Mexico makes push for healthier eating
Eat more organic, Mexican-grown avocados and less imported junk food and high-calorie, sugary drinks. That’s the new message behind the new campaign spearheaded by Mexican President Andres Manuel Lopez Obrador.
In one of two new videos unveiled by Obrador, the Mexican government proclaims “it is in your hands to choose between products made in Mexico- organic, natural, endemic, or consuming imported, processed, high fat and sugar products,” according to a report from the USDA’s Foreign Agricultural Service.
Products from the U.S. do not appear to be called out directly, but the campaign takes place as the two countries spar over the approval and safety of biotech crops and pesticides.
Lawsuit seeks to block GMO disclosure rules
A new lawsuit filed by the Center for Food Safety and other advocacy groups is aimed at derailing the new bioengineered food disclosure rules before companies are required to be in compliance. The lawsuit specifically targets the use of QR codes to convey information about genetically engineered ingredients.
Allowing companies to rely on QR codes discriminates against at least 20% of the population, mainly the poor, elderly, rural, and minorities, with lower percentages of smartphone ownership, or who live in areas where grocery stores don’t have sufficient bandwidth, the plaintiffs say.
Keep in mind: The Senate Ag Committee leaders who wrote the 2016 law on which the regulations are based clearly intended to allow the use of QR codes.
The lawsuit also says food companies should be allowed to use “genetically engineered“ (GE) or “genetically modified.” Banning those terms and replacing them “with a term nobody has ever heard of is misleading and will create massive confusion in the marketplace,” said Mark Squire, co-founder of plaintiff Good Earth Natural Foods.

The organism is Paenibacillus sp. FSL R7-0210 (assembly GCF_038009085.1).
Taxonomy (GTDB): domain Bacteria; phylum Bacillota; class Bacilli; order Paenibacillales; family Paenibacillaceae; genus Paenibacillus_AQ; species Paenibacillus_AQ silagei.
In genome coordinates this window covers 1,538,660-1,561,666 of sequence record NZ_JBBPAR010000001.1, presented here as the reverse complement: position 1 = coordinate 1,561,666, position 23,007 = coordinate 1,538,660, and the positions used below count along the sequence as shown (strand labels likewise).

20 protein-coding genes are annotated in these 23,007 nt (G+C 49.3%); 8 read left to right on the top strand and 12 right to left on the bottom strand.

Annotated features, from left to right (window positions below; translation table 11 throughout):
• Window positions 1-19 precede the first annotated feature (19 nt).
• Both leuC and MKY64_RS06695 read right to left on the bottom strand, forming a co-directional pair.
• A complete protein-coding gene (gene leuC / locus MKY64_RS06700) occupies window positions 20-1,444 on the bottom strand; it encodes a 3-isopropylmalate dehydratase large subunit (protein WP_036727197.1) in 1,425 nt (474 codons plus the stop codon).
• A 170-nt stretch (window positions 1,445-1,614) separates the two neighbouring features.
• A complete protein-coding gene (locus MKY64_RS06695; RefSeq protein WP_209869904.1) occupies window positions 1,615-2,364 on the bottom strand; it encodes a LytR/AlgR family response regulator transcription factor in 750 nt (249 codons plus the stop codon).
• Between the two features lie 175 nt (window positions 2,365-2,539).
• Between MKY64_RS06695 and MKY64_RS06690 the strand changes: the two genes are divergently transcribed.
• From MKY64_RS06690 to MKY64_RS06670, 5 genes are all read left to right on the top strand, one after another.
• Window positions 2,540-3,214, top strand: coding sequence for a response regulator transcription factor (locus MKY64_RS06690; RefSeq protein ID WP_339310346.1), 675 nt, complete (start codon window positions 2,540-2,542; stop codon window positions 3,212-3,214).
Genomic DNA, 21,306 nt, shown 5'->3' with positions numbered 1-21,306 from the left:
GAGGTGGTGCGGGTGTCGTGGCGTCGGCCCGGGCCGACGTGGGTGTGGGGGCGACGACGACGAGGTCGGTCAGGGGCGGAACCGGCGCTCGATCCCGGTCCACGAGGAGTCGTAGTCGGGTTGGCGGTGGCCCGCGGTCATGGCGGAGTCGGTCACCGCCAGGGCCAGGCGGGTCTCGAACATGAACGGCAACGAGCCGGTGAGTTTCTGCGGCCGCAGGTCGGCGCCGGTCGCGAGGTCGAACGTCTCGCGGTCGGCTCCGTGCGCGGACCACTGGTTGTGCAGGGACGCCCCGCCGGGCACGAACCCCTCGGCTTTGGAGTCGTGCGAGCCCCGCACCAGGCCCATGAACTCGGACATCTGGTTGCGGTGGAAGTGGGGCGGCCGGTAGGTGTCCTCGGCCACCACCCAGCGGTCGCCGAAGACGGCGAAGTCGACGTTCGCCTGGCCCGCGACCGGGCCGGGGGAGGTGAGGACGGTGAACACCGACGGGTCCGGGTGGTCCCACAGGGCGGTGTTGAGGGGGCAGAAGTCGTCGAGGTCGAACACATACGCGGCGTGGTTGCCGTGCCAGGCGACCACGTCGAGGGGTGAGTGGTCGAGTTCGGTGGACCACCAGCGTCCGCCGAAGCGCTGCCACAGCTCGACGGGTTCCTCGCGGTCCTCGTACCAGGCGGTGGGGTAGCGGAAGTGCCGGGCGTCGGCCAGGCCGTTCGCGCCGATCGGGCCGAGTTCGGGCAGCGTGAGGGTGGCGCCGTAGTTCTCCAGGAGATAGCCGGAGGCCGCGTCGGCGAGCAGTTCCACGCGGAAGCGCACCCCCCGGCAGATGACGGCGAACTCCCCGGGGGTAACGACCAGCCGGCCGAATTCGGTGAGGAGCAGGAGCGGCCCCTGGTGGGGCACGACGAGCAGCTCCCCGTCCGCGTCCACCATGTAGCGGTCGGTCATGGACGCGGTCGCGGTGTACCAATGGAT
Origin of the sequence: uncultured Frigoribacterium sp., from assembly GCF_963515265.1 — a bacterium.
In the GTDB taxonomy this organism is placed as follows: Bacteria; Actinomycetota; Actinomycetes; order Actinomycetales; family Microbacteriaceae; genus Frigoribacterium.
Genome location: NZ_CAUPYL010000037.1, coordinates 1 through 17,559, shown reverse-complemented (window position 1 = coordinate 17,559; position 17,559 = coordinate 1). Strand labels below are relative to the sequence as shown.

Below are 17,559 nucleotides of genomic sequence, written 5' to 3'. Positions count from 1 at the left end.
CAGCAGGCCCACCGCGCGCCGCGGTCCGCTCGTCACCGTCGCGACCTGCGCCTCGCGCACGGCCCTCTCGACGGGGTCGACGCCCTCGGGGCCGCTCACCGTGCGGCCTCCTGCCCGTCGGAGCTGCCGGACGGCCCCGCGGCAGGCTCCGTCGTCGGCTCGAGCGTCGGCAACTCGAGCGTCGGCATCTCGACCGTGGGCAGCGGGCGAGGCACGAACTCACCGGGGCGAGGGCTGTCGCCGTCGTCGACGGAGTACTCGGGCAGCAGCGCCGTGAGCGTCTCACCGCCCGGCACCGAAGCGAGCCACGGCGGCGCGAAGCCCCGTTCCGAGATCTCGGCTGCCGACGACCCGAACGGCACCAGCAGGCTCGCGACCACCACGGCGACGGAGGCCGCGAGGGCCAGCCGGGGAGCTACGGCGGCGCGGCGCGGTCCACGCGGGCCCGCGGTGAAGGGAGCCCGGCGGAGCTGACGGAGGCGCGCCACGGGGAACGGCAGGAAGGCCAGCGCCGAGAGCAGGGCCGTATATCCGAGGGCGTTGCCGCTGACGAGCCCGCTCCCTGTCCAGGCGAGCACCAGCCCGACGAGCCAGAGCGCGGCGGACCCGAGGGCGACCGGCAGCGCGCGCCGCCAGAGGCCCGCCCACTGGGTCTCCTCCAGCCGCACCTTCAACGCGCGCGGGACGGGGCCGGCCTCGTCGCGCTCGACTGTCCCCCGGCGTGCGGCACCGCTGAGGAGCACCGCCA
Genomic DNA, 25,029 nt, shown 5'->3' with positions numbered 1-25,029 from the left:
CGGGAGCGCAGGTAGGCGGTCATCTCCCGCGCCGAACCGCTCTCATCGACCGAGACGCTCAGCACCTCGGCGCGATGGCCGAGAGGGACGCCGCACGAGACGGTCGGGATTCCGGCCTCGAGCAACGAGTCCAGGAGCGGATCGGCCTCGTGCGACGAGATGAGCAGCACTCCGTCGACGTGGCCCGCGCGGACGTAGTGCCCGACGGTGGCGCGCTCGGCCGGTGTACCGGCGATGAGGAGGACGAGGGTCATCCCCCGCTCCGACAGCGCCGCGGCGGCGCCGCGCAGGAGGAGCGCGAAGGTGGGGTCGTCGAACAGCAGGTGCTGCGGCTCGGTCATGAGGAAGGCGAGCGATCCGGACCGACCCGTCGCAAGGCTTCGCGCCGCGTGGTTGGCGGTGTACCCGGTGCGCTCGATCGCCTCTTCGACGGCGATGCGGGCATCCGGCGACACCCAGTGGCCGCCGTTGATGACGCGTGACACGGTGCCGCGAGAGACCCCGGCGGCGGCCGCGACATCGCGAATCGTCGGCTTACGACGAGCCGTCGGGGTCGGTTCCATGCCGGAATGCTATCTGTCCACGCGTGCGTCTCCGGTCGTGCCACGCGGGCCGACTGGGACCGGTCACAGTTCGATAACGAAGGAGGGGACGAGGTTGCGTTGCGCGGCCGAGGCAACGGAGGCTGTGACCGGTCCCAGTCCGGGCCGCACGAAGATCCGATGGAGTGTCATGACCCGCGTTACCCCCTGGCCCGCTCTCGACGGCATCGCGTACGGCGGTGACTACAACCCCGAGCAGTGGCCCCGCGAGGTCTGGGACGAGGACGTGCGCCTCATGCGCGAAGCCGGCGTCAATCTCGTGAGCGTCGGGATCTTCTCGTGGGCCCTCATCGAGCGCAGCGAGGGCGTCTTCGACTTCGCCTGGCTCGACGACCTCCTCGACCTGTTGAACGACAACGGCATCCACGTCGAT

Unions sue USDA over poultry line speeds
United Food and Commercial Workers International Union and five of its local unions are suing USDA to stop it from allowing poultry plants to increase their line speeds.
In a lawsuit filed in federal court, UFCW and the locals seek to set aside both the program and seven line-speed waivers where plaintiffs’ members work.
“In adopting the new waiver program, [the Food Safety and Inspection Service] ignored concerns — raised by plaintiff UFCW and others — that increasing line speeds at poultry processing plants would increase the risk of injury to workers on the line,” the complaint says.
“Instead, the agency asserted that it lacked the legal authority to address worker safety concerns, even as it acknowledged that it had considered and addressed worker safety concerns in its 2014 rulemaking.”
He said it. “After this crisis, we simply cannot go back to business as usual. Instead we must create a better future where we phase out big factory farms and instead put our faith and support behind independent family farmers and robust local food systems.” - Sen. Cory Booker, D-N.J., speaking at the Consumer Federation of America’s annual food policy conference, which is being conducted online this year.
Booker introduced legislation Tuesday that would force meat and poultry processors to slow line speeds during the pandemic.